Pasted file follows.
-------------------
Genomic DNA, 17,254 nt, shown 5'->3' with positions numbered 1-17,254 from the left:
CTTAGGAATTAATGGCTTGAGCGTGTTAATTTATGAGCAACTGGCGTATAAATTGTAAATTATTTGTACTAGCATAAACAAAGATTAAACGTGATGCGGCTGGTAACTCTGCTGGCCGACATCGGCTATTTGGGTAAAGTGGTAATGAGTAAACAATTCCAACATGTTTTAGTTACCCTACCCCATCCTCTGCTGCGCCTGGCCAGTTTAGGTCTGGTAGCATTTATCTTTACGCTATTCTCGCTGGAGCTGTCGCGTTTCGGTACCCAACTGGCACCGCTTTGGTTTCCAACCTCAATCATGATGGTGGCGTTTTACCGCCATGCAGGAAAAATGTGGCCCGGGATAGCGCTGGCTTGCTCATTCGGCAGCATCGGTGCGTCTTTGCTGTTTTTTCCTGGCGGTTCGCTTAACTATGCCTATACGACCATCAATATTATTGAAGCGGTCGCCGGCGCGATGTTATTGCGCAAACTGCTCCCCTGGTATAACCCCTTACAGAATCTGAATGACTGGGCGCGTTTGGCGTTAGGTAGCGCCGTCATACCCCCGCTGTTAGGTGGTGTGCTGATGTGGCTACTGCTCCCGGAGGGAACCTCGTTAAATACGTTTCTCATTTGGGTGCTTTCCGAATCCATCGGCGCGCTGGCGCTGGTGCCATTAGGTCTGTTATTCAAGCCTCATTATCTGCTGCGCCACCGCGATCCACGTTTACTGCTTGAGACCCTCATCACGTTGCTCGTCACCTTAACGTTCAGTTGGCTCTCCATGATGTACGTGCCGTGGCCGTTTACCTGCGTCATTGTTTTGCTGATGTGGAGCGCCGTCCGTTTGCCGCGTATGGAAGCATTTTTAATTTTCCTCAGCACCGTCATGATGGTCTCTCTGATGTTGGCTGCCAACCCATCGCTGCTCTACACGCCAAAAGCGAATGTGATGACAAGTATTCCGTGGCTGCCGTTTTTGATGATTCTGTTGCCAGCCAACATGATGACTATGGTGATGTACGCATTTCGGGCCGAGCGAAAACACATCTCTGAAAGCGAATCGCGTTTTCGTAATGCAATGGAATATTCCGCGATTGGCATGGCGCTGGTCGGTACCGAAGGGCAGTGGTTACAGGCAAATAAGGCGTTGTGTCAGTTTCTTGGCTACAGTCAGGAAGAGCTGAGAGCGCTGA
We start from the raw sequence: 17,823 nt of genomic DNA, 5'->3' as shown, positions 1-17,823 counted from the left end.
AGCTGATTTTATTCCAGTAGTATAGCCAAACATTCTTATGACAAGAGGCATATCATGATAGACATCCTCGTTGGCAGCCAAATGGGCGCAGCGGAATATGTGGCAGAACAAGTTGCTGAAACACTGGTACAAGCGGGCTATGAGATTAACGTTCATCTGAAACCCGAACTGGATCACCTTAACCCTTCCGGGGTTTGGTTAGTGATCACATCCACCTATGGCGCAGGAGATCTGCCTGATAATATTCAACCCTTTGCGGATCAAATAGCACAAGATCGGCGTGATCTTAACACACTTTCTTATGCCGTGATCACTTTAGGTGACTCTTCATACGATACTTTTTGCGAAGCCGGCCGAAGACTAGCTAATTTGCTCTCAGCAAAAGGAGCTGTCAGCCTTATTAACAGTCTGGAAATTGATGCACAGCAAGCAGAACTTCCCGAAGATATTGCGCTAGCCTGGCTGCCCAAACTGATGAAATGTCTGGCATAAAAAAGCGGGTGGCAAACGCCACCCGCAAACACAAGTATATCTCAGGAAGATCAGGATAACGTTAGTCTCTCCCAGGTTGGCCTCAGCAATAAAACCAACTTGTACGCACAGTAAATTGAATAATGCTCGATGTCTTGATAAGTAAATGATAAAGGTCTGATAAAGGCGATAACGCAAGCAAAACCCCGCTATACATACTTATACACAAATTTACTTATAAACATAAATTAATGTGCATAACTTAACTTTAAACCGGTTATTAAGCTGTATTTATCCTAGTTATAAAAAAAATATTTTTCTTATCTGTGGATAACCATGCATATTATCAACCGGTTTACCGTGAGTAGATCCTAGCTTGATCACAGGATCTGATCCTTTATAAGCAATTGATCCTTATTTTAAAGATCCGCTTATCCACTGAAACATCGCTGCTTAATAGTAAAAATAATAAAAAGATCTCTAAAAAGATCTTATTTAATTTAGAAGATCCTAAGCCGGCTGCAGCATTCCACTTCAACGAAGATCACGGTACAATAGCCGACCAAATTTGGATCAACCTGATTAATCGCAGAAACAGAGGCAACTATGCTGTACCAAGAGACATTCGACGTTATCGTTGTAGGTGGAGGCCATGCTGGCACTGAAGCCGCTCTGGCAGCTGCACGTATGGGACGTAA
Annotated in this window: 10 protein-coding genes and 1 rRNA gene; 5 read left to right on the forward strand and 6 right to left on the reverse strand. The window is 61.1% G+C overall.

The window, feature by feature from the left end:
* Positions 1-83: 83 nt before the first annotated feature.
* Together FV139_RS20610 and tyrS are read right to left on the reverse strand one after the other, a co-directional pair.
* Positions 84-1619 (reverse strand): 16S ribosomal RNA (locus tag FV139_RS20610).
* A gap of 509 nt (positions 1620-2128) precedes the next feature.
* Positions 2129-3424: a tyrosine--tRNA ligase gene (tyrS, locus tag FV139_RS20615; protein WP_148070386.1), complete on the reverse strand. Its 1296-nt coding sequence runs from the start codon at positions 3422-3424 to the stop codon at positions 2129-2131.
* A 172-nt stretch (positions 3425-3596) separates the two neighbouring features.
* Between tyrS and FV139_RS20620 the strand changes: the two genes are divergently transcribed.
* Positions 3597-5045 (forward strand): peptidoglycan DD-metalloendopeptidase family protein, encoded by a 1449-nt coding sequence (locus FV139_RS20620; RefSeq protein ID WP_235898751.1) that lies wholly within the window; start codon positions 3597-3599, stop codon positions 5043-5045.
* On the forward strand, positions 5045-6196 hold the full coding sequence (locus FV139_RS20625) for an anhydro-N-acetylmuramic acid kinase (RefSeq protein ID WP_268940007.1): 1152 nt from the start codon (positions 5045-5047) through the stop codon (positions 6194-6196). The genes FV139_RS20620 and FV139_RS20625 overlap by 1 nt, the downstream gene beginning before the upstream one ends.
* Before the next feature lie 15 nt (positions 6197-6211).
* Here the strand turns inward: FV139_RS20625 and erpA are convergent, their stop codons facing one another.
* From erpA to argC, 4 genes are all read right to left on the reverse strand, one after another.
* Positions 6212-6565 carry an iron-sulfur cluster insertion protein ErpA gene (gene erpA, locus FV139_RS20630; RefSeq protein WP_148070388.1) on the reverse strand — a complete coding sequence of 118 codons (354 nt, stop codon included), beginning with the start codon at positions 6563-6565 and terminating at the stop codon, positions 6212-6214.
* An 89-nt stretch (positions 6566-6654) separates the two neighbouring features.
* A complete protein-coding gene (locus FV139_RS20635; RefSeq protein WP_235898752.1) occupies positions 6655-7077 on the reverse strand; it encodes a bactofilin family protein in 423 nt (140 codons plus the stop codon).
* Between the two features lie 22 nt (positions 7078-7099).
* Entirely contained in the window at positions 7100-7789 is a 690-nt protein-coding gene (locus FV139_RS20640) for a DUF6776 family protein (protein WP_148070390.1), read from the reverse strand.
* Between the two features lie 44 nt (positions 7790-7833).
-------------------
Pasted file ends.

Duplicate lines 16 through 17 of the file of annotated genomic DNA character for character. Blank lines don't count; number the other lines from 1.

* Before the next feature lie 15 nt (positions 6197-6211).
* Here the strand turns inward: FV139_RS20625 and erpA are convergent, their stop codons facing one another.